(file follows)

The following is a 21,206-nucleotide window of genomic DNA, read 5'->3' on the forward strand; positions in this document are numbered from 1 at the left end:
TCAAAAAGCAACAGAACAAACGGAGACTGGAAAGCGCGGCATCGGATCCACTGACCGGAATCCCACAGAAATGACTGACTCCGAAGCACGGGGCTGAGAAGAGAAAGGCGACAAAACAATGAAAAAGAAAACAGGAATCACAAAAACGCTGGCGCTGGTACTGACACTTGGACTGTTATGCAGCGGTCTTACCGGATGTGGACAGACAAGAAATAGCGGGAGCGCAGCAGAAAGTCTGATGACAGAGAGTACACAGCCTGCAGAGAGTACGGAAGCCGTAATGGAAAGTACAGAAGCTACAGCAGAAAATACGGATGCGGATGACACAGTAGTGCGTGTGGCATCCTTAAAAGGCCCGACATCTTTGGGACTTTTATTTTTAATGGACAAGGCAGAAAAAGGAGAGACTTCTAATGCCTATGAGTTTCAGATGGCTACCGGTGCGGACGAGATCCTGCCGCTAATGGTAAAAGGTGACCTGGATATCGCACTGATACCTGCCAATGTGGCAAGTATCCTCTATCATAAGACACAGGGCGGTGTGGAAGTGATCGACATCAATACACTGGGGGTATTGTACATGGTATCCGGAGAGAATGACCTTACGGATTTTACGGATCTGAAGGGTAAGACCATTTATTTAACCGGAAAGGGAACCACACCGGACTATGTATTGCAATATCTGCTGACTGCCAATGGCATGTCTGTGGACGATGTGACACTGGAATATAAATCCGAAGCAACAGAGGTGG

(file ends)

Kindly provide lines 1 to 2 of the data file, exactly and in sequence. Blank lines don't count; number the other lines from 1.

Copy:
The following is a 21,206-nucleotide window of genomic DNA, read 5'->3' on the forward strand; positions in this document are numbered from 1 at the left end:
TCAAAAAGCAACAGAACAAACGGAGACTGGAAAGCGCGGCATCGGATCCACTGACCGGAATCCCACAGAAATGACTGACTCCGAAGCACGGGGCTGAGAAGAGAAAGGCGACAAAACAATGAAAAAGAAAACAGGAATCACAAAAACGCTGGCGCTGGTACTGACACTTGGACTGTTATGCAGCGGTCTTACCGGATGTGGACAGACAAGAAATAGCGGGAGCGCAGCAGAAAGTCTGATGACAGAGAGTACACAGCCTGCAGAGAGTACGGAAGCCGTAATGGAAAGTACAGAAGCTACAGCAGAAAATACGGATGCGGATGACACAGTAGTGCGTGTGGCATCCTTAAAAGGCCCGACATCTTTGGGACTTTTATTTTTAATGGACAAGGCAGAAAAAGGAGAGACTTCTAATGCCTATGAGTTTCAGATGGCTACCGGTGCGGACGAGATCCTGCCGCTAATGGTAAAAGGTGACCTGGATATCGCACTGATACCTGCCAATGTGGCAAGTATCCTCTATCATAAGACACAGGGCGGTGTGGAAGTGATCGACATCAATACACTGGGGGTATTGTACATGGTATCCGGAGAGAATGACCTTACGGATTTTACGGATCTGAAGGGTAAGACCATTTATTTAACCGGAAAGGGAACCACACCGGACTATGTATTGCAATATCTGCTGACTGCCAATGGCATGTCTGTGGACGATGTGACACTGGAATATAAATCCGAAGCAACAGAGGTGG